Shedding new light on human brain networks
Pioneering work visualizing human brain networks may help predict recovery time of stroke patients, and understand why certain people are more vulnerable to mental illness. The new research was presented today at the annual British Science Festival by Dr Marco Catani of the Neuroanatomy and Tractography Laboratory at the Institute of Psychiatry, King’s College London.
In the past, MRI scans of the brain have proven particularly useful at identifying areas of the brain that become activated when people perform certain tasks. For example, specific areas of grey matter in the left hemisphere of the brain are known to be responsible for our language functions, including Broca’s area for speech production (top left hand side of the image) and Wernicke’s area for auditory comprehension (bottom right).
Dr Catani and his team at the IoP are pioneering a new MRI method, Diffusion Tensor Imaging (DTI) Tractography, in order to reveal what conventional MRI cannot: the intricate bundle of white matter pathways between these areas which are responsible for our most complex cognitive functions and behaviour. Identifying the white matter pathways that connect these areas, their location and the development of the millions of neurons that make up the fibres of the brain is key to better understanding cognitive functions and disorders.
Through DTI Tractography, Dr Catani’s team have discovered a new component of the language pathway, called the arcuate fasciculus, in the human brain. This pathway connects the Broca’s and Wernicke’s areas to a third area that they dubbed the Geschwind's territory whose functions are still unknown. Any damage, or disconnections to this pathway has important consequences for individuals’ cognitive abilities.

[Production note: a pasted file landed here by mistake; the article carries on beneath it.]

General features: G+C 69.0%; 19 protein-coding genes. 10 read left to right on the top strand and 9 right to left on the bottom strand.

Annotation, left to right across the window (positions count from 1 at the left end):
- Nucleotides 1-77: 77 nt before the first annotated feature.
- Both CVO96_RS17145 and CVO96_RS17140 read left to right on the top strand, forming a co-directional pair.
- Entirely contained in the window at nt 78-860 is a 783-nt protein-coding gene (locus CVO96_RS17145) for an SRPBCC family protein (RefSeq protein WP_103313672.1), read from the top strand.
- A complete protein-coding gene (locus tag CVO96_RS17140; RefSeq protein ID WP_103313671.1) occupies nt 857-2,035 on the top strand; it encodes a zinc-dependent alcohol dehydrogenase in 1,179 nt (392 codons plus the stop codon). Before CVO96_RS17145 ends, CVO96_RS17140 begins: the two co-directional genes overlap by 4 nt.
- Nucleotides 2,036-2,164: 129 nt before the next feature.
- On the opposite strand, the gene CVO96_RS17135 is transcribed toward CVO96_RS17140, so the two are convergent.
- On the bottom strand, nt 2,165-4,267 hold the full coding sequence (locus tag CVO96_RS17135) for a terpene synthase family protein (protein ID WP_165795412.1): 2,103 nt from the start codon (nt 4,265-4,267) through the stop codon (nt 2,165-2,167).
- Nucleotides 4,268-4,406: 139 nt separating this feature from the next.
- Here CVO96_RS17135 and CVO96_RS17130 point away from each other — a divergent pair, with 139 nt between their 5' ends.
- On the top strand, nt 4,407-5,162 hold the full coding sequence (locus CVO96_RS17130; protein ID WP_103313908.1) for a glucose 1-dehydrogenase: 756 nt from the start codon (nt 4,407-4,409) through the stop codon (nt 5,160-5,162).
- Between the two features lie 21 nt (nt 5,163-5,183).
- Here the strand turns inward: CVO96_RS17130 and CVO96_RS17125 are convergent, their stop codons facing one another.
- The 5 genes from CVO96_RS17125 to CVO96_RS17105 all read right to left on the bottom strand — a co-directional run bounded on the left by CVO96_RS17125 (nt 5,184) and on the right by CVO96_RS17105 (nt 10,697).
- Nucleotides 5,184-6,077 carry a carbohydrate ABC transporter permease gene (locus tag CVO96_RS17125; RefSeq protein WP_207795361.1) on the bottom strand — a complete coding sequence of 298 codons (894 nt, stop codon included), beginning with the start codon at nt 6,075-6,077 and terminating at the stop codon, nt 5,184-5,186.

This connection is present on the left hemisphere in all people. However, they found that in 60% of the population the connective pathway only develops in the left hemisphere of the brain, compared to the remaining 40% which displayed either only mild development on the right (20%) or complete symmetry between both sides (20%). They also found significant gender differences, with only 40% of women displaying extreme left-lateralization, where the connective pathway only develops on the left, compared to a much higher proportion of men (85%).
Dr Catani says: ‘We know that individuals’ brains are wired up in very different ways and develop under the influence of genetic and environmental factors. Our research has shown that the anatomy of the brain for these specific language pathways is very different between men and women. We found that men were much more likely than women to develop a connective pathway only on the left side of the brain.
‘This has important consequences. For example, it could help explain why women recover their language function better and more rapidly after strokes, as they are more likely to be able to rely on pathways on both sides of the brain. Similarly, and we are just developing tests to explore this further, these findings may go some way to explaining why boys are statistically much more likely to develop autism.
‘We have also recently reported in Biological Psychiatry that auditory hallucinations, or hearing voices, in schizophrenia is linked to damage to both sides of the language pathways. This suggests that patients with schizophrenia and auditory hallucinations may respond better to a bilateral stimulation of language pathways than stimulation only on one side.’
‘We hope this method will be used in the future to better predict how individuals will recover their brain function after strokes, helping clinicians to make better, more accurate prognoses and tailor care of their patients. We also hope that further research will lead to a more in-depth understanding of the vulnerability of the brain to disorders such as schizophrenia and autism.’
Following his press conference, Dr Marco Catani joined a panel of experts to present his work at a lecture entitled ‘How the Brain Recovers’ at the British Science Festival
For more information, please contact Seil Collins, Press Officer, Institute of Psychiatry, email firstname.lastname@example.org or tel: 0207 848 5377